And I say also unto thee, That thou art Peter, and upon this rock I will build my church; and the gates of hell shall not prevail against it. (KJV)
I decided to show my face in the baptist church today, because I haven’t yet told them that I’m leaving, and haven’t attended for several weeks. The church as a whole feels like that relationship you should’ve ended by now—it’s easier to stick with it, because you don’t want to hurt anyone’s feelings, and you still remember all the good times so maybe it’s not so bad. (Honey, just dump him.)
During the message, I expected God would reveal reasons why I shouldn’t be there anymore. I anticipated the Catholic bashing, which I could’ve dealt with. I thought maybe he’d talk about the rapture, something I’d learned to ignore before. But I did not expect him to preach on the very verse where Jesus builds his church.
And I certainly didn’t expect him to declare that Jesus, not Peter, is “this rock.”
I squinted at my Bible—because I didn’t dare look up with that expression on my face—and thought, That’s not right.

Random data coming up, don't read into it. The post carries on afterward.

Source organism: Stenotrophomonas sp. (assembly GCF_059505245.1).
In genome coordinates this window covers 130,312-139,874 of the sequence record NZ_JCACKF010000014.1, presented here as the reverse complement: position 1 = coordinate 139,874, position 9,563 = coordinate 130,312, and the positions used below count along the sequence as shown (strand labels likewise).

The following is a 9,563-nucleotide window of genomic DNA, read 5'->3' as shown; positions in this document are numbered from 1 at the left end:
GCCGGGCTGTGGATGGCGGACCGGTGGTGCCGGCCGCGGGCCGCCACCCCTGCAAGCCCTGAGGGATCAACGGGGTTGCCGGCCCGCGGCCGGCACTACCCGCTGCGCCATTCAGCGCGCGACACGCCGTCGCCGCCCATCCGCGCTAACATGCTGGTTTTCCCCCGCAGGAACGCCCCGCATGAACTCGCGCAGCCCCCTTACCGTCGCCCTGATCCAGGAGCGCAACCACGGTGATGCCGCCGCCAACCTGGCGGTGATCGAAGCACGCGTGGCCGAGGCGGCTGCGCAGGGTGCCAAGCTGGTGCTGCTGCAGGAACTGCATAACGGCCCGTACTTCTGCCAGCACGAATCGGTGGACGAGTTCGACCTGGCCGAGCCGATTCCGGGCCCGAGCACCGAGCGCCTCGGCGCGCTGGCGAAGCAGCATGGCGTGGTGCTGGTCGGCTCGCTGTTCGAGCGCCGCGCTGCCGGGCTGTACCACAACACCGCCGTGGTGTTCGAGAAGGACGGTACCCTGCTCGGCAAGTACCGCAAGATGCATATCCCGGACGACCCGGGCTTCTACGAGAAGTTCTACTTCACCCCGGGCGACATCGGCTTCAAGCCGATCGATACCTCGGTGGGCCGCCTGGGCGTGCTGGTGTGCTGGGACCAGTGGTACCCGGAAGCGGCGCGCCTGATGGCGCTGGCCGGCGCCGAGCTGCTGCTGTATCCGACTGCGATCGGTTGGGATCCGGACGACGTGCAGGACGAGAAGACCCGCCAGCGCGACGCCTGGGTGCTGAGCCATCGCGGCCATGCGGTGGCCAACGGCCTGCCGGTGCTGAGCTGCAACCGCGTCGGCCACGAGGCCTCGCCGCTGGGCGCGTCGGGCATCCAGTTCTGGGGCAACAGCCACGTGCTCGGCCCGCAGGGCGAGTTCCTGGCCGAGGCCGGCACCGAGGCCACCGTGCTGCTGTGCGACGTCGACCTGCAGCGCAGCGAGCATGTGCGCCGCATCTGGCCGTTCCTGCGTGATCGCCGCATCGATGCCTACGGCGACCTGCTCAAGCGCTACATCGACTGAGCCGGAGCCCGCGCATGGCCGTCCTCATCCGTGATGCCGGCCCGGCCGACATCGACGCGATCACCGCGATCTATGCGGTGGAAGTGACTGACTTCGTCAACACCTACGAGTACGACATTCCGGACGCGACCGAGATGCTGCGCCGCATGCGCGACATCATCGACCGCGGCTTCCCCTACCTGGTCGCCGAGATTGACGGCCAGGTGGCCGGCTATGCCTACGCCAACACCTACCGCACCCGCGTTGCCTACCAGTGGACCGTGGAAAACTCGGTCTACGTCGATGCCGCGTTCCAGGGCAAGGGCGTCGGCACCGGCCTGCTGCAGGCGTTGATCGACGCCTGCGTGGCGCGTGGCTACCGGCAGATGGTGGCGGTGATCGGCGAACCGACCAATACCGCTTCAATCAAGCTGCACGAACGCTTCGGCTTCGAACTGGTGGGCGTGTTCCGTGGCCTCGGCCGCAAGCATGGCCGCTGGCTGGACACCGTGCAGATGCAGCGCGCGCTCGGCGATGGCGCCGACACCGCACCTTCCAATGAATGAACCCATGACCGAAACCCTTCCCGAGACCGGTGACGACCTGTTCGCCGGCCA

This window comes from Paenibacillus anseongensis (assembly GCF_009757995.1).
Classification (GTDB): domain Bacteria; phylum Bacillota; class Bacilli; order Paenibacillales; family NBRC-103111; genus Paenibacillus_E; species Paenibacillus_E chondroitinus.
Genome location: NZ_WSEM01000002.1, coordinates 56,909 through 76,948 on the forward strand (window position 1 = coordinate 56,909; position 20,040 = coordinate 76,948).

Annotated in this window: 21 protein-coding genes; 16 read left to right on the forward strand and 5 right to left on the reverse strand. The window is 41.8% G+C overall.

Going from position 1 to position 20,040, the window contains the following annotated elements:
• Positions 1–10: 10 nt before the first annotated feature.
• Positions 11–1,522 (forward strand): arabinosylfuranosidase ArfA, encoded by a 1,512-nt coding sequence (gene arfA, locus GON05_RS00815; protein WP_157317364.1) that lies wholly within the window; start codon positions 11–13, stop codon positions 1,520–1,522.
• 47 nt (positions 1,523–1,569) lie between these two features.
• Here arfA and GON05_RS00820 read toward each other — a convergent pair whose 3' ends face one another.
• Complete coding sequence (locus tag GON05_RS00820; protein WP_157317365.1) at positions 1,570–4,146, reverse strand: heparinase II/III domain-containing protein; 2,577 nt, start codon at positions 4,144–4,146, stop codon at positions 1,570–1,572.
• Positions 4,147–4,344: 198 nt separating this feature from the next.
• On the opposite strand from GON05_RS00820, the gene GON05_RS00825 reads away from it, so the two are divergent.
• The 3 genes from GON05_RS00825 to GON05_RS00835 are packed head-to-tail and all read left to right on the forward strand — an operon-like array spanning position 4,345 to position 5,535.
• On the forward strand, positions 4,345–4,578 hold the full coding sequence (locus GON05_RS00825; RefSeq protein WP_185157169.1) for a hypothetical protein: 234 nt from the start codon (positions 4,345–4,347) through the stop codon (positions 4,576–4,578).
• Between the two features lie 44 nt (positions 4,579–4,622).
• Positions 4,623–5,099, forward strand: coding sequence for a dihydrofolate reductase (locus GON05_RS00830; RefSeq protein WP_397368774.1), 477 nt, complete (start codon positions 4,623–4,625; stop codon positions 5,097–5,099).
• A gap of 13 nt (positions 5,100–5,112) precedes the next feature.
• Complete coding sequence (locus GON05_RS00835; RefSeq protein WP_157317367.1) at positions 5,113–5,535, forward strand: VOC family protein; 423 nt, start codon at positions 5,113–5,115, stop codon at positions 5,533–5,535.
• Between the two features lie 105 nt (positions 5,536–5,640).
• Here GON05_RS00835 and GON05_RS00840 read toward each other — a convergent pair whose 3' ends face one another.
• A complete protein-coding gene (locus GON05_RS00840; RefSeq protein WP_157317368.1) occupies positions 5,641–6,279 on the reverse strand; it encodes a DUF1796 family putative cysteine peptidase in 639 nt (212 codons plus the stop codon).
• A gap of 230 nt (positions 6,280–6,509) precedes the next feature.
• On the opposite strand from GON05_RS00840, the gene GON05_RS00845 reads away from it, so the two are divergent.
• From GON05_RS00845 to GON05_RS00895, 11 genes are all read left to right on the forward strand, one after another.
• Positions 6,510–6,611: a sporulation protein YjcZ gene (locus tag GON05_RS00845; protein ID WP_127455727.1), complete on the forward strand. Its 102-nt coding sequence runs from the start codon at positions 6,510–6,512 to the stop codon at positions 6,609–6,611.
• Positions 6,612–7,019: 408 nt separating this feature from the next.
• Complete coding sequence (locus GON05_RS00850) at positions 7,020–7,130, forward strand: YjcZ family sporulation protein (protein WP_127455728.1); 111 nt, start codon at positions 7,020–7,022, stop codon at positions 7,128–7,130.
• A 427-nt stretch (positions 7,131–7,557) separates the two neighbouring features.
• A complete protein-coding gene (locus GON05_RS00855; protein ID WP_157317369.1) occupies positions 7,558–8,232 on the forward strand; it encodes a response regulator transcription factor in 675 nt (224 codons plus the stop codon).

It wasn’t just the inaccuracy. It struck me because I remember very clearly the moment I learned of Peter’s role in the early church. It was one of the first things I’d learned about in the Catholic faith. The preacher went on to talk about Peter, how he was often a “leader” among the apostles and the guy in charge. But he never once said that Peter had anything to do with building the church.
And it wasn’t just Peter, either—it was the invitation. It was, “the Bible says you have to accept Jesus into your heart.” (It doesn’t.) It was watering down salvation to a mere prayer, its purpose being our ascension into Heaven rather than anything glorifying God. I’m horrified by how many thousands of time I’ve heard this and never realized how self-centered it is.
I’ve been putting off my official departure. I don’t know how I’ll tell them; I’m too rooted in this church to simply disappear. But surprisingly, I’m not anxious over it. It won’t be fun, like any breakup, but I’m not worried. Because God had guided me thus far. And He’ll continue to guide me to the end, even (maybe especially) during the parts I don’t want to do.